Young girl finds acceptance through her Lebanese culture


My friends call me “Dabke Malika.” Which means Dabke Queen in Arabic. I got this name because I am the last one on the dance floor. I have a huge circle of friends who love running around the hotel with me and getting into mischief. Then at night we hold and hands and dance in a group dance that is called Dabke. My favorite part of this is when the DJ comes out with his huge drum. The sound vibrates the floor and makes the whole room feel ecstatic. 

My family is a part of a club called Southern Federation of Syrian Lebanese American Citizens (SFSLAC). This federation means everything to me. We meet once every summer in various Southern states for four days. This year it was in Charlotte NC, and next year it will be in San Antonio. I have been there since I was a little girl, dabking and copying the older Lebanese girls while they bellydance. I watched them fall in love, laugh, and drink, but most importantly seeing them feel connected by the beat of the darbuka (drum). Eventually, I found myself in their place: making friends, knowing who to avoid, and falling in love.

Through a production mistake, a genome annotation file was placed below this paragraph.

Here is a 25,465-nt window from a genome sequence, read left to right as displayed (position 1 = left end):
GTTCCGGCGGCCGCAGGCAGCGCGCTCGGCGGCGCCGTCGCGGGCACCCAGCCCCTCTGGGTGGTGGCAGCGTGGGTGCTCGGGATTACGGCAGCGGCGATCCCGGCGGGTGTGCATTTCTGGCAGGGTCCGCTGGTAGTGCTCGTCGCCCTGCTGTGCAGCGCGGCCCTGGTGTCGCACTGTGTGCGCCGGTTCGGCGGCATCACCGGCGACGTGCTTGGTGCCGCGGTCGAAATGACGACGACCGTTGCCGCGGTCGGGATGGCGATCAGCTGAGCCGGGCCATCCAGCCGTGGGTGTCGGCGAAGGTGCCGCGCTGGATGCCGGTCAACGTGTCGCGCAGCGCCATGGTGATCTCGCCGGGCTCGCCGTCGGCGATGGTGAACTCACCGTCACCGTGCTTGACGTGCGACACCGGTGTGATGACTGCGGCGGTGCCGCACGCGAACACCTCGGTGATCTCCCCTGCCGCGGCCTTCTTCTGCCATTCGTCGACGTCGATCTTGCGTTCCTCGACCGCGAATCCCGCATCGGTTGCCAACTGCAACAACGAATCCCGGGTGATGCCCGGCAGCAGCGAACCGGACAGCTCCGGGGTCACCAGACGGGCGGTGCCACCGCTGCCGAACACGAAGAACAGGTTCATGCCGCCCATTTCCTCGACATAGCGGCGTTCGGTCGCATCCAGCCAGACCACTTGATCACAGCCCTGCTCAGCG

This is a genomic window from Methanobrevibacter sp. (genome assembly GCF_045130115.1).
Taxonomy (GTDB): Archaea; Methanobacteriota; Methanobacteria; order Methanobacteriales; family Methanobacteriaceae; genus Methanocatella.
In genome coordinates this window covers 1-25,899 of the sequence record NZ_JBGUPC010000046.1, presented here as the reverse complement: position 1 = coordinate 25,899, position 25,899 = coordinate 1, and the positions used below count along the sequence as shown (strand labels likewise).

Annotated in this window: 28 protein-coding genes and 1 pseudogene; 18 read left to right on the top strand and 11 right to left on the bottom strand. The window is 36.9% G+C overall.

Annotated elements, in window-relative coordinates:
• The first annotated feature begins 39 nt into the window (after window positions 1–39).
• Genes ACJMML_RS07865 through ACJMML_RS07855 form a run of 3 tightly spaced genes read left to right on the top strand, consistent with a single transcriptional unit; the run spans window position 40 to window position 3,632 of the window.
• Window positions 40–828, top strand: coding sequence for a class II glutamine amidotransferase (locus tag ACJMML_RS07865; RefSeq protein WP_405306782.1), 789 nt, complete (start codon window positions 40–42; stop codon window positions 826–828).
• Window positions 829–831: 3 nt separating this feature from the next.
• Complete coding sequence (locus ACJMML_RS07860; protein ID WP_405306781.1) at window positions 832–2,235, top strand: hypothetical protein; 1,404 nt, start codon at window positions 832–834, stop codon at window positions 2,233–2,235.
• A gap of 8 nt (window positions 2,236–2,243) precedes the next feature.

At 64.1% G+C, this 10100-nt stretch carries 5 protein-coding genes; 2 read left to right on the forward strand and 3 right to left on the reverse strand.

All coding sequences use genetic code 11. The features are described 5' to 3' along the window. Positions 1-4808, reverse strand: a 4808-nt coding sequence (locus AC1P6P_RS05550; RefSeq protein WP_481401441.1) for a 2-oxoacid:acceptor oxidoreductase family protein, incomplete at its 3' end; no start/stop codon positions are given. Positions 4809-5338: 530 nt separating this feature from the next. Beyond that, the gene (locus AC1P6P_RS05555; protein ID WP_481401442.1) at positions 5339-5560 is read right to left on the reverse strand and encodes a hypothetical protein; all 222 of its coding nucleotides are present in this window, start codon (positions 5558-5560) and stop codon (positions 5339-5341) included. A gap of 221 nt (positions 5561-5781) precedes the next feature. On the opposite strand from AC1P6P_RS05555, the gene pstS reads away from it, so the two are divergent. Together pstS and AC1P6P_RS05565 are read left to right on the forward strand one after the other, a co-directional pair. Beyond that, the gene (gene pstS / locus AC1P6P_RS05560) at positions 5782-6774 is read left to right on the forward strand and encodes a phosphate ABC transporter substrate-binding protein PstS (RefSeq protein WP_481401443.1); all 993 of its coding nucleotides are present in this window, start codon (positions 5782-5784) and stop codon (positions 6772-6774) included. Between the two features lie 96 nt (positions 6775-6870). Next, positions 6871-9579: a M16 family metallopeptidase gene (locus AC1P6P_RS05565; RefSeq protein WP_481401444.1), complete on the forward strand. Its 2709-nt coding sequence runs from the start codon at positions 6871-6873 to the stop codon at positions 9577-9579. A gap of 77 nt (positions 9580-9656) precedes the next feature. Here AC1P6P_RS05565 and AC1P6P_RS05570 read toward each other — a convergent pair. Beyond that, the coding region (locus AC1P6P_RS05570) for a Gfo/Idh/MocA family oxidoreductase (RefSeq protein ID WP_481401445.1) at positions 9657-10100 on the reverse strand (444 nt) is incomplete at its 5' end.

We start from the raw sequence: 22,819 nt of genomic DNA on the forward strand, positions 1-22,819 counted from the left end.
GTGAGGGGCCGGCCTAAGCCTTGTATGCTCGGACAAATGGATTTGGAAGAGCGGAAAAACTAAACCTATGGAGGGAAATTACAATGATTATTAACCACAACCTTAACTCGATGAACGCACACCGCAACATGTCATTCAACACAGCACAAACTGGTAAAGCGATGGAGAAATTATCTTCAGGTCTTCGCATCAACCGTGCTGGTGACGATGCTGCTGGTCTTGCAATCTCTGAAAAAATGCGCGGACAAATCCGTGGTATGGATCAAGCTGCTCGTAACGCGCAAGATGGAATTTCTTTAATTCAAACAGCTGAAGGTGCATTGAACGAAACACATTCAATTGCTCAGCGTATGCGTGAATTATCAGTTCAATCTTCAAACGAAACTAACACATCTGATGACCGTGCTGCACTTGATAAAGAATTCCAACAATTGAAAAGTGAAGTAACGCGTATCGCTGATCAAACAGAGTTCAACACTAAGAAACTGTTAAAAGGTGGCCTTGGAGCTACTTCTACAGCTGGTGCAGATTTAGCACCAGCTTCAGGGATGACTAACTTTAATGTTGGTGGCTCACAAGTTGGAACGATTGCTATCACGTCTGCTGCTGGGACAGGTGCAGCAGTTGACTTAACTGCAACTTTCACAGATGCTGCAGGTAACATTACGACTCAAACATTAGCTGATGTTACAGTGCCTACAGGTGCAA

A few years ago I went through a bad breakup and felt hopeless. My friends constantly cheered me up and helped me through the pain. They made me love who I was when I was in a place where I couldn’t. Ever since that moment I knew these were people were keepers. Even though we see each other once a year we still keep in touch over the school year.

When I told my friends I was adopted for the first time, they didn’t treat me differently, they didn’t make me feel that I was “less Lebanese” than them. Other people made me feel that way but they loved me for who I was. That has always been a struggle of mine, trying to get connected to my Lebanese and Greek heritage. If it wasn’t for the federation I wouldn’t have that kind of community. I had cousins and friends who were adopted, but they were adopted from Lebanon and were raised by Lebanese parents. I was born in Lufkin, TX so I couldn’t really relate to them. There were times I felt trapped and different from others. Thoughts flowed through my head saying “You’re not really Lebanese. It’s not in your blood, your blood is Puerto Rican, Welsh, and Cherokee.” The federation helped me overcome these thoughts by giving me assurance that I am loved, and welcome. It took time and continues to take time to break this shell of self doubt, but with their help I broke it. 

When I was around the age of 15 I started to embrace my Lebanese heritage by learning Arabic, and by playing the darbuka. I told myself that I shouldn’t be ashamed of the way I was raised, and that I couldn’t care about people’s assumptions about me. Being at the conventions are like being home. I feel like this is my little vacation from life at home. Most importantly I feel surrounded by people who love and support me.